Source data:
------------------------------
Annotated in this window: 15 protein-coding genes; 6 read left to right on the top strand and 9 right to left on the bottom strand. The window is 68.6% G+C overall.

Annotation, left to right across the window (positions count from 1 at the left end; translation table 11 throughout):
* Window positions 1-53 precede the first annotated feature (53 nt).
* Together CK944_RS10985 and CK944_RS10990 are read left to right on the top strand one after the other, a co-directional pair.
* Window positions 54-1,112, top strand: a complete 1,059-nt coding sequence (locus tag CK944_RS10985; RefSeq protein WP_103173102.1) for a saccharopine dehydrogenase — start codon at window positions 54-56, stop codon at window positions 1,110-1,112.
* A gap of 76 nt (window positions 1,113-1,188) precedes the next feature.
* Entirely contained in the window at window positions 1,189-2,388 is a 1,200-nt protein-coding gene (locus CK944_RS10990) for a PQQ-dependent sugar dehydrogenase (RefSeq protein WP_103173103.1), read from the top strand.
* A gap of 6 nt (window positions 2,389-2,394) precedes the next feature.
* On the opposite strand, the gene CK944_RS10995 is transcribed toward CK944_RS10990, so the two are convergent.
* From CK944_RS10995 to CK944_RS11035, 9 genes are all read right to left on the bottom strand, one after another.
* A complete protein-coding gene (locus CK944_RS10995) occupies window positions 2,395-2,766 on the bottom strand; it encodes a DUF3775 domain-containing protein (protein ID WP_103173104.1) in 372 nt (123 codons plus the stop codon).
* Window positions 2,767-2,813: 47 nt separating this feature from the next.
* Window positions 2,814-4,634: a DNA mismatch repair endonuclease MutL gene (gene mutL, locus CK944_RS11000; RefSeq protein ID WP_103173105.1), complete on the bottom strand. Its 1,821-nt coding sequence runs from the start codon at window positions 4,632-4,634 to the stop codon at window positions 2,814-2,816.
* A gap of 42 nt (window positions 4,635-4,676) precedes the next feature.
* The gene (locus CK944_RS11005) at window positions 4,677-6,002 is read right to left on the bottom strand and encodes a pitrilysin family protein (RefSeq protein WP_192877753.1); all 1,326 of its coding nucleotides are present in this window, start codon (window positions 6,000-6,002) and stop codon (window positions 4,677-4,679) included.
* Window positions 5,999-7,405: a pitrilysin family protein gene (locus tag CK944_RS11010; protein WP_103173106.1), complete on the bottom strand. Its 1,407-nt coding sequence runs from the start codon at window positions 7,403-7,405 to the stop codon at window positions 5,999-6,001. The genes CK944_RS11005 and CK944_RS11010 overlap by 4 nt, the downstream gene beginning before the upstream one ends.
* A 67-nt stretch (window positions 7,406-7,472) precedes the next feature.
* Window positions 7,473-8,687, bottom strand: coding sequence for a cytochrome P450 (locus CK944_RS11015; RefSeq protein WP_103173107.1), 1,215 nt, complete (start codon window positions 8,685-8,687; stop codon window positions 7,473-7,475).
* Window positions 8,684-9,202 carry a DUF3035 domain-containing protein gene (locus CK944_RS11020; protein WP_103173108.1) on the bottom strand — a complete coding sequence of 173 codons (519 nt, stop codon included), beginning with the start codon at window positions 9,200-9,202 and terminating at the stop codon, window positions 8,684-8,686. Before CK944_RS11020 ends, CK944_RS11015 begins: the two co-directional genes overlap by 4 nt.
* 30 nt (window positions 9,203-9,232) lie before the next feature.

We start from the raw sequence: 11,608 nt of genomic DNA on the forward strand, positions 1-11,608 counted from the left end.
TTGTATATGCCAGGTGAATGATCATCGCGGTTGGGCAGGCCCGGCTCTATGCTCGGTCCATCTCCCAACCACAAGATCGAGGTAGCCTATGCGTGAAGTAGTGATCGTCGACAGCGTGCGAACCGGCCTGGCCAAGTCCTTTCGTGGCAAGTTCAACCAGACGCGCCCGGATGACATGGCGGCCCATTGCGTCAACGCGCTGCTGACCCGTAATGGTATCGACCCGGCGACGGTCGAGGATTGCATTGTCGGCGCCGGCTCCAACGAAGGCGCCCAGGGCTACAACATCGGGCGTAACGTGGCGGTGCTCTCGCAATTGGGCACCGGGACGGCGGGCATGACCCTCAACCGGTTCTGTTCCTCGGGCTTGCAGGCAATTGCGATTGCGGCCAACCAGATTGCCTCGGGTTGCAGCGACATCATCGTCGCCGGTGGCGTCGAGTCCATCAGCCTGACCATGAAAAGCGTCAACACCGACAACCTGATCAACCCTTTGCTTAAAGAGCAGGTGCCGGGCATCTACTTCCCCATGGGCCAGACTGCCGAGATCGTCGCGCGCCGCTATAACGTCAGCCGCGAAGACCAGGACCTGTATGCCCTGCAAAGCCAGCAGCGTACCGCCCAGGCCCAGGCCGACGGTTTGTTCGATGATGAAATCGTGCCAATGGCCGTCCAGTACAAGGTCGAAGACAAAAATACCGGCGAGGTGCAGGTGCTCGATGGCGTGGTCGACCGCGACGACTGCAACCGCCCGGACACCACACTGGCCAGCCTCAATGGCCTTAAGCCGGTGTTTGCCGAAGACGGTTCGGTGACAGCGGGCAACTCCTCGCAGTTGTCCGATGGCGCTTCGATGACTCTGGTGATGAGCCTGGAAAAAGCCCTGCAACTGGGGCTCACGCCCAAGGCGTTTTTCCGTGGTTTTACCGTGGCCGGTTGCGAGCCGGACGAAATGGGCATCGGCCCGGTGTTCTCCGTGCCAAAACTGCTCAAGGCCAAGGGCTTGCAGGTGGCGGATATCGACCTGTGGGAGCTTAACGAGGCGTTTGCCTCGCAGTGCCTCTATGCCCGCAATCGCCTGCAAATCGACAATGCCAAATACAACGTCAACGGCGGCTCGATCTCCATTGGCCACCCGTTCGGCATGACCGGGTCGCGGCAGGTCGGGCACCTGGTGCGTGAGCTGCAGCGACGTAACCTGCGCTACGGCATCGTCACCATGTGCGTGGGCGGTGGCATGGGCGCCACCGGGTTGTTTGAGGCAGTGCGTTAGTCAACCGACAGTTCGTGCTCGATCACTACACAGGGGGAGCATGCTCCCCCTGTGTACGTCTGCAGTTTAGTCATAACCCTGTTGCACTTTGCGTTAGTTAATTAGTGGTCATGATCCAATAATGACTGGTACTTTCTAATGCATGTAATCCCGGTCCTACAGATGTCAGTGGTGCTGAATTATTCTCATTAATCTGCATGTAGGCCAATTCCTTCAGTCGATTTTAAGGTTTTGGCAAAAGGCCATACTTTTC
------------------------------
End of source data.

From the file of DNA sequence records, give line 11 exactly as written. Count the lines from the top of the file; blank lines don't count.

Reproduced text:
* A complete protein-coding gene (locus CK944_RS10995) occupies window positions 2,395-2,766 on the bottom strand; it encodes a DUF3775 domain-containing protein (protein ID WP_103173104.1) in 372 nt (123 codons plus the stop codon).